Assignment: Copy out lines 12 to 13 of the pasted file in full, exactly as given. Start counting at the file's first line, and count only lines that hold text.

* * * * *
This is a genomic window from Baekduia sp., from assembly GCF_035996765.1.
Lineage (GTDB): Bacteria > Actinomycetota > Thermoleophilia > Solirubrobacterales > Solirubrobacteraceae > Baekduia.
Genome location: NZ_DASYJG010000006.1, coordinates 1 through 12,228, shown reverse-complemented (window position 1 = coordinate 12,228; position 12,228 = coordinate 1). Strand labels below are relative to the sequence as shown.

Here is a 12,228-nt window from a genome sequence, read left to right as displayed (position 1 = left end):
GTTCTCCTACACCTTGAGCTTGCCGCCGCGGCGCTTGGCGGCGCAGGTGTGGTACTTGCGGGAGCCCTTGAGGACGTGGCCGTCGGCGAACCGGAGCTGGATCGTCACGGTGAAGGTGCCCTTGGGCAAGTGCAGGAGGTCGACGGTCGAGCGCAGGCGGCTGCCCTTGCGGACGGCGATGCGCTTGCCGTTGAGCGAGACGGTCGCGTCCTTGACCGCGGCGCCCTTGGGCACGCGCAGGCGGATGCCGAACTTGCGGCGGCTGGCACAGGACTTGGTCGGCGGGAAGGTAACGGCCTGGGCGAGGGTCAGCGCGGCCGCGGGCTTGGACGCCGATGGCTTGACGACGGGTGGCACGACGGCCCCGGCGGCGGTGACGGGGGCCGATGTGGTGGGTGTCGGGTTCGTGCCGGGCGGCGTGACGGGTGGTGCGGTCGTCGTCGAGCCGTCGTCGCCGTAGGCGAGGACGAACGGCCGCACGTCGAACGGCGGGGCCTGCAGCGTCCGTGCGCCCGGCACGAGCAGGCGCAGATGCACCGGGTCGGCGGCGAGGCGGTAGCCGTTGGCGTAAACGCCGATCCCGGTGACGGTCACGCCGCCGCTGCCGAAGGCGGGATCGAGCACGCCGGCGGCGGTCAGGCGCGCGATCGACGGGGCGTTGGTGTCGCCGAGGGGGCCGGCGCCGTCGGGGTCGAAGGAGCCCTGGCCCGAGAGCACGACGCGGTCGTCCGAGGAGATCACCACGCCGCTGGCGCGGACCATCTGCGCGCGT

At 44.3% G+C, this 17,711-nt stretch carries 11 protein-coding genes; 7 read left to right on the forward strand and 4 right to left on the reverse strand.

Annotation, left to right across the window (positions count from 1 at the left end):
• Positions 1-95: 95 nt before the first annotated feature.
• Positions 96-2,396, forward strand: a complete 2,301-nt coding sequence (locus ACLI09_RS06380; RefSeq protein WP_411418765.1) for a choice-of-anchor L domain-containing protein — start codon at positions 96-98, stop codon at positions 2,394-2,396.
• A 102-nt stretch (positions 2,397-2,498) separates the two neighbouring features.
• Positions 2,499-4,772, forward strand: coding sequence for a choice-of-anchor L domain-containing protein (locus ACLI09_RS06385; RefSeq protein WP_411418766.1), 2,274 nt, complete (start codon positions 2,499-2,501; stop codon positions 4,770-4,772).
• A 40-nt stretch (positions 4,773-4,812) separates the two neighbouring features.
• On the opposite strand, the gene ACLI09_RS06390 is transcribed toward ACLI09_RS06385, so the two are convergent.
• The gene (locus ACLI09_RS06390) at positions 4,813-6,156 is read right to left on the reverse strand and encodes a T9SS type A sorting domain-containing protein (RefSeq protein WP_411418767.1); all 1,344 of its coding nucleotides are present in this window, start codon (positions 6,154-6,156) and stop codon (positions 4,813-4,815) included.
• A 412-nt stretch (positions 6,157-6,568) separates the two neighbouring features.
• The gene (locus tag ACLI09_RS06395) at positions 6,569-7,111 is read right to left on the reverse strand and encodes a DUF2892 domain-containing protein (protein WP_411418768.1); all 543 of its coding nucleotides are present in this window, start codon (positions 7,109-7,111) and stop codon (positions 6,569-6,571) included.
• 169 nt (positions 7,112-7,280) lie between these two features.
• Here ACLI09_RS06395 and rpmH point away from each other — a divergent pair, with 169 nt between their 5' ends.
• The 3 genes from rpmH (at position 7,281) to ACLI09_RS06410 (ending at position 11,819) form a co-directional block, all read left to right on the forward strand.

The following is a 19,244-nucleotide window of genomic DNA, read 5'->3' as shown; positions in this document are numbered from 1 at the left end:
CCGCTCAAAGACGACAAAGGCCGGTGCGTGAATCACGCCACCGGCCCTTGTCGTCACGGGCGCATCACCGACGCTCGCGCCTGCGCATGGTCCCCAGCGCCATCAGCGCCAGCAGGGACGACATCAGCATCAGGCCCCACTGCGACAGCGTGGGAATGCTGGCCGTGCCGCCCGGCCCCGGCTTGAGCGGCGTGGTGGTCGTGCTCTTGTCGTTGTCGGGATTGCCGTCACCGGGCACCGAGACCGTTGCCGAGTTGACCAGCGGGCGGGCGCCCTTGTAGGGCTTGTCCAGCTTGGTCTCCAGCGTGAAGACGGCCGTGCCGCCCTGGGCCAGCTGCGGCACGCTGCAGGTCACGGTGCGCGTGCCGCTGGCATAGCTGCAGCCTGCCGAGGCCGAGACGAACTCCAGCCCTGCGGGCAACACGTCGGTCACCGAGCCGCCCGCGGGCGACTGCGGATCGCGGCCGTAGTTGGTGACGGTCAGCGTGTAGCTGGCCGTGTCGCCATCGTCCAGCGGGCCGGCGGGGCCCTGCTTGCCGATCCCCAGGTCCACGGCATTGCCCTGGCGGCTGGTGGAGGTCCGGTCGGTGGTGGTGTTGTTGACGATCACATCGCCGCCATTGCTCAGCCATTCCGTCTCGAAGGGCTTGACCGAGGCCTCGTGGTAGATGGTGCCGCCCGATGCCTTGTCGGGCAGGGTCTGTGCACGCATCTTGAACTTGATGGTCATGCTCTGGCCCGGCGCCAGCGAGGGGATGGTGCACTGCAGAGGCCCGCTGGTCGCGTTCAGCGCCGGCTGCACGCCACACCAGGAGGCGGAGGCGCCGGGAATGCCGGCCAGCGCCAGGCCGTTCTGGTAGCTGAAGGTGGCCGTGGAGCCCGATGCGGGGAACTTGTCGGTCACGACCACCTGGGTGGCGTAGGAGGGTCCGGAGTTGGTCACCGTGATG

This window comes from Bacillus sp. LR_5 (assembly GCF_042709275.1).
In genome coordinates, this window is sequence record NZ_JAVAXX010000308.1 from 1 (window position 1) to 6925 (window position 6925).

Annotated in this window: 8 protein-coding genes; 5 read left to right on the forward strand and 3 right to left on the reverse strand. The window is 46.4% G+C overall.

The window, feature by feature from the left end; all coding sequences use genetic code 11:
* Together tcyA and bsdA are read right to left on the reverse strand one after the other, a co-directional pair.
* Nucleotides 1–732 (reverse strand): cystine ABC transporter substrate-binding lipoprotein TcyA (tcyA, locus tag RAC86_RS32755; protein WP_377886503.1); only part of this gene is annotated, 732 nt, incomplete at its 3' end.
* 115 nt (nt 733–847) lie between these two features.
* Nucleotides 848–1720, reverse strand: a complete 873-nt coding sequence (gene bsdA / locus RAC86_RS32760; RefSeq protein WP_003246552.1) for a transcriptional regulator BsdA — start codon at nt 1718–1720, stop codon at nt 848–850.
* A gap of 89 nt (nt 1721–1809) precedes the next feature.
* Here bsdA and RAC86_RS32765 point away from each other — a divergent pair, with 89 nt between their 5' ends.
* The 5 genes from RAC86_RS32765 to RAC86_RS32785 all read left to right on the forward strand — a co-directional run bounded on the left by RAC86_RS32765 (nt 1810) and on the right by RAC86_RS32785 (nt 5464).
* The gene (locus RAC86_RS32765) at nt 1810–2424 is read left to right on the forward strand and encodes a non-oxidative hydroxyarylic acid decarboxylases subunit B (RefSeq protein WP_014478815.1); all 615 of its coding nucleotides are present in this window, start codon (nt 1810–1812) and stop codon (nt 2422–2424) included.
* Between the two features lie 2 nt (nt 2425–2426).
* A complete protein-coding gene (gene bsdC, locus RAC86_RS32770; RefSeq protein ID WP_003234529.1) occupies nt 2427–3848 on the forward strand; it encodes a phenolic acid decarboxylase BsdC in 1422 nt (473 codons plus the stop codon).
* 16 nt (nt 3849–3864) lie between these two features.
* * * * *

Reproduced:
• A 40-nt stretch (positions 4,773-4,812) separates the two neighbouring features.
• On the opposite strand, the gene ACLI09_RS06390 is transcribed toward ACLI09_RS06385, so the two are convergent.